There is something in Pagan cyberspace that has been niggling at me for awhile like one of those little parasitic worms that got under my kid’s skin a couple of summers ago after she went dipping in a scummy pond.
That is the fad of dissing hippies.
OK, I’m ready to duck already .But this has got to be said. Gerald Gardener may or may not have started a modern witchcraft tradition and a lot of other big names contributed to the nice wave of Pagan-friendly public sentiment and popular trendiness we now enjoy, but without the counterculture movement, the New Age, and yes, the hippies, we would not be experiencing a western world in which Pagan spirituality and culture are both widespread and generally well-accepted.
Without the cultural developments of these movements that are so widely ridiculed among Pagans, Wicca would most likely have remained a tiny fringe interest of a few wealthy eccentrics. Traditional witchcraft would have stayed where it was for centuries, losing ground and scrambling to preserve shreds of knowledge. And non-Hindu, non-indigenous Paganism would have remained in the history books.
Don’t get me wrong. I am as irritated by “fluffy bunny” New Age platitudes as any hard polytheist.. Yes, we intersect with the New Age sometimes and it can cause a bit of friction and some eye-rolling on both sides. But let’s face it. Other movements have impacts on the social environment we live in and even on us.
The New Age not only sheltered a lot of early Pagan, Wiccan and witchcraft books and tools in bookstores for several decades. It is only in the past twenty years that a meaningful line could be drawn between modern Paganism and the New Age.
I will grant that New Age spirituality has little directly in common with modern Paganism outside of a few visual trappings. But many people came to Paganism through contact with New Age authors, stores, publications and events.
Beyond the New Age movement, the wider counterculture of the 1960s and 1970s had an even deeper impact on society, opening up the possibility of acceptance and widespread information on small and growing spiritual movements of all kinds, including ours.
That brings me to my own background. My parents and most of the adults I grew up around were on the rural, financially poor fringes of both the counterculture and the New Age. They didn’t have the connections, wealth or geographic positioning to be part of early Wicca and other more recognized Neopagan groups. Instead they were what are today (usually disparagingly) called hippies.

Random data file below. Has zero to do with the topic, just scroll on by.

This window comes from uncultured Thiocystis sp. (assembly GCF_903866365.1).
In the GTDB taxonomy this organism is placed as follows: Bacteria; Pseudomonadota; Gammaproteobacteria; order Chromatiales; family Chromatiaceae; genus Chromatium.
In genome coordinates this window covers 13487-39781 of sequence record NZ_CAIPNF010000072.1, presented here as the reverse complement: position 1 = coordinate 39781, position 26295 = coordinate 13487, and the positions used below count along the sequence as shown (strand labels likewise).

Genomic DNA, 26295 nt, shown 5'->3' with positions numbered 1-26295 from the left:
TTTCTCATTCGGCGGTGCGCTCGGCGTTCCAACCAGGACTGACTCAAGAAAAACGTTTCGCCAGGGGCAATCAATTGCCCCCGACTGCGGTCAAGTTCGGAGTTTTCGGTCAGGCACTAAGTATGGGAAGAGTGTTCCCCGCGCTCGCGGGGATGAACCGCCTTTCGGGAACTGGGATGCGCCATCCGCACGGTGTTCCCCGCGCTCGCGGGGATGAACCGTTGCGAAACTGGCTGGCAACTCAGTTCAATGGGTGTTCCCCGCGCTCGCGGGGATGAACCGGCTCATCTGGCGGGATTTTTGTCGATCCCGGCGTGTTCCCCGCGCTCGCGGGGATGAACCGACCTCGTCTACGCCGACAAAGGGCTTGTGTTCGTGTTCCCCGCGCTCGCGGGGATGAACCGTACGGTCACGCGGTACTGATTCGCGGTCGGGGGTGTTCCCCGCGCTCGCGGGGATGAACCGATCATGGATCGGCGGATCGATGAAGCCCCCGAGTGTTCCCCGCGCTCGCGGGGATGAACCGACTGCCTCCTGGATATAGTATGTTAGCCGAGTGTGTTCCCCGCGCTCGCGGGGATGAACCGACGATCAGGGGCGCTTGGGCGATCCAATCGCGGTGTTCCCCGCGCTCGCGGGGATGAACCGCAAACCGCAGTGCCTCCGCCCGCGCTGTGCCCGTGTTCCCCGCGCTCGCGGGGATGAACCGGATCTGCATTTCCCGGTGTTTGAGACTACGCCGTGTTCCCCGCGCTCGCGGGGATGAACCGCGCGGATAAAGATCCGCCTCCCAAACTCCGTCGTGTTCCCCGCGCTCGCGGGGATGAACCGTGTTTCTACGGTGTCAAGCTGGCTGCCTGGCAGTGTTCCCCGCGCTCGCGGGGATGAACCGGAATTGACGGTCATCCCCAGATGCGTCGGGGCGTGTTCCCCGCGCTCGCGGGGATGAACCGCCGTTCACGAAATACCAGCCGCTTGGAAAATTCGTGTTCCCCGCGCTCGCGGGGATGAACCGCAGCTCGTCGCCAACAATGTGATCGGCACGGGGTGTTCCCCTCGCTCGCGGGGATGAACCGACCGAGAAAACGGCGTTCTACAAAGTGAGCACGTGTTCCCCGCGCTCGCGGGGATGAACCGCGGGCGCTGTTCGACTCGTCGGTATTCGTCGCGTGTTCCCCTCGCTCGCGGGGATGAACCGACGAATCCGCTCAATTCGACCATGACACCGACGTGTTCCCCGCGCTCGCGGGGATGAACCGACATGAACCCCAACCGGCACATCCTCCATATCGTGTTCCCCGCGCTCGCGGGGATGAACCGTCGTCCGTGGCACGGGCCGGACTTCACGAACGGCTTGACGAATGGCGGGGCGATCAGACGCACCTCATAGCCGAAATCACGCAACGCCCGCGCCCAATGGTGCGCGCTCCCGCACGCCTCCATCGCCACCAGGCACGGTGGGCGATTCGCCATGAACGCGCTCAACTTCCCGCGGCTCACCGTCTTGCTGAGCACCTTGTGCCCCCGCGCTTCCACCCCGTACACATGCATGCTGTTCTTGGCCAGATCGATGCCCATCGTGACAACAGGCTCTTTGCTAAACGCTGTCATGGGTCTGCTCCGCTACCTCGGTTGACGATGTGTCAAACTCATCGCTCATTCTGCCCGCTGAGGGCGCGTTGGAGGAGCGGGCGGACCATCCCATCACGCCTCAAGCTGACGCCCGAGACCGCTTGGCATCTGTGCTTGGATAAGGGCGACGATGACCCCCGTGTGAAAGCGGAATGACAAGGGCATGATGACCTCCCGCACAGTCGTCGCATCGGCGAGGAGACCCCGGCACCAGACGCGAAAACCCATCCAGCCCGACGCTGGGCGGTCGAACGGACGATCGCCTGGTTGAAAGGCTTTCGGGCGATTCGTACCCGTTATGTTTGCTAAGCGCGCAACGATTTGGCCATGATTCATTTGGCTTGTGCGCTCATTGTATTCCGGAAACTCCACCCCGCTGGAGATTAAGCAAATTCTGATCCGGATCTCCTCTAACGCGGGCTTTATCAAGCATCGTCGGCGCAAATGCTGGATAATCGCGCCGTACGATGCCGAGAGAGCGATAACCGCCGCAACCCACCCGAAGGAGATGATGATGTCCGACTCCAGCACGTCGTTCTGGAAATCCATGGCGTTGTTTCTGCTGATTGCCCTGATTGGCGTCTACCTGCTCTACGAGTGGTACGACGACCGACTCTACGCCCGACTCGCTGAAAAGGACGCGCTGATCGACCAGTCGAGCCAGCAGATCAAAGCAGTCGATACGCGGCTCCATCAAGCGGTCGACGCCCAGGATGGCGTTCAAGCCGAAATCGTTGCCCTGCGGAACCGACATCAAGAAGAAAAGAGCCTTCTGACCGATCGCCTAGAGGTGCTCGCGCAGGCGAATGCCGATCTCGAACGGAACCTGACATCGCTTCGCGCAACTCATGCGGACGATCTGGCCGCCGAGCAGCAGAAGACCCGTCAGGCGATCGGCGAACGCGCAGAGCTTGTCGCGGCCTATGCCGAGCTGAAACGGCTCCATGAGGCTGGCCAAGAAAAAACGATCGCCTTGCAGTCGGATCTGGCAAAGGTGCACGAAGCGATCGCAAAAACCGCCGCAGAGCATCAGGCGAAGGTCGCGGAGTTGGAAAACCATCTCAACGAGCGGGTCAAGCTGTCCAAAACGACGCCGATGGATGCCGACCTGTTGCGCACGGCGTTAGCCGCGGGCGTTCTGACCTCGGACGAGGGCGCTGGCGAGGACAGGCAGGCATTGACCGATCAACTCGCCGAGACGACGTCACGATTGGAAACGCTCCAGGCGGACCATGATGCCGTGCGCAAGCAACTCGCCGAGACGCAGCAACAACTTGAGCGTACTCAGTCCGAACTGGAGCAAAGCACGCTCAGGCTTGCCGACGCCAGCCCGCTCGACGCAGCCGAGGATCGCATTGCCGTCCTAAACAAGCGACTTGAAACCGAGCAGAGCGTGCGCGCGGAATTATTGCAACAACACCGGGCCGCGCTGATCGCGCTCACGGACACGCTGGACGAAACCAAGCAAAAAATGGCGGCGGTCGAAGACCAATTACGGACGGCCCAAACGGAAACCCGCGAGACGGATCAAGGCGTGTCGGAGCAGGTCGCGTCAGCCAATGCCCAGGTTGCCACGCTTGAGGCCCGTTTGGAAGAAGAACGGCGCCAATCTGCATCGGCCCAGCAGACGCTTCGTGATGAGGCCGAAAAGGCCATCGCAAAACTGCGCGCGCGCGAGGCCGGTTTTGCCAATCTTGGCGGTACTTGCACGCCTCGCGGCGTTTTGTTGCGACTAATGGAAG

Specifically, my father and mother arrived on a rocky piece of land in Northeastern Oregon shortly before I was born with little more than a broken down old truck to their name. There was a weathered one-room school house on the property, which they shared with another family—until it burned to the ground one November night, while they were out, due to a faulty DYI woodstove.
My folks were left in the snow with my two-year-old brother and my mom pregnant with me. My dad built our first house—often referred to as a “shack” by outsiders—around and over the old truck, which no longer ran. That’s where I grew up, learning to grow food, pay attention to natural cycles and call the quarters on important occasions.
We weren’t Pagan in the ways most widely recognized today, but we were in the ways that actually matter. And we were not alone.
As I traveled around the world as a journalist, I met countless adult children of the hippies—some better adjusted than others. Some adopted their parents’ values and some rejected them outright. But they all share a new kind of cultural assumption of fluidity and diversity—whether they like it or not—that has fostered the modern Pagan and witchcraft movements.
Why do I care if Pagans make fun of hippie names or other symbols? Can’t I just take a joke? Lighten up?
It bothers me. Maybe it is because it is part of my own roots. Maybe I’m not pure enough in my rejection of all things New Age. But there is something here Pagans should pay attention to. These too are our ancestors. They are the ones on whose shoulders we stand. Not all giants are ancient or even very tall. They sometimes just muddled through harsher times so that we can have what we have today.
Think on it the next time you laugh at a hippie name or a fluffy bunny chant.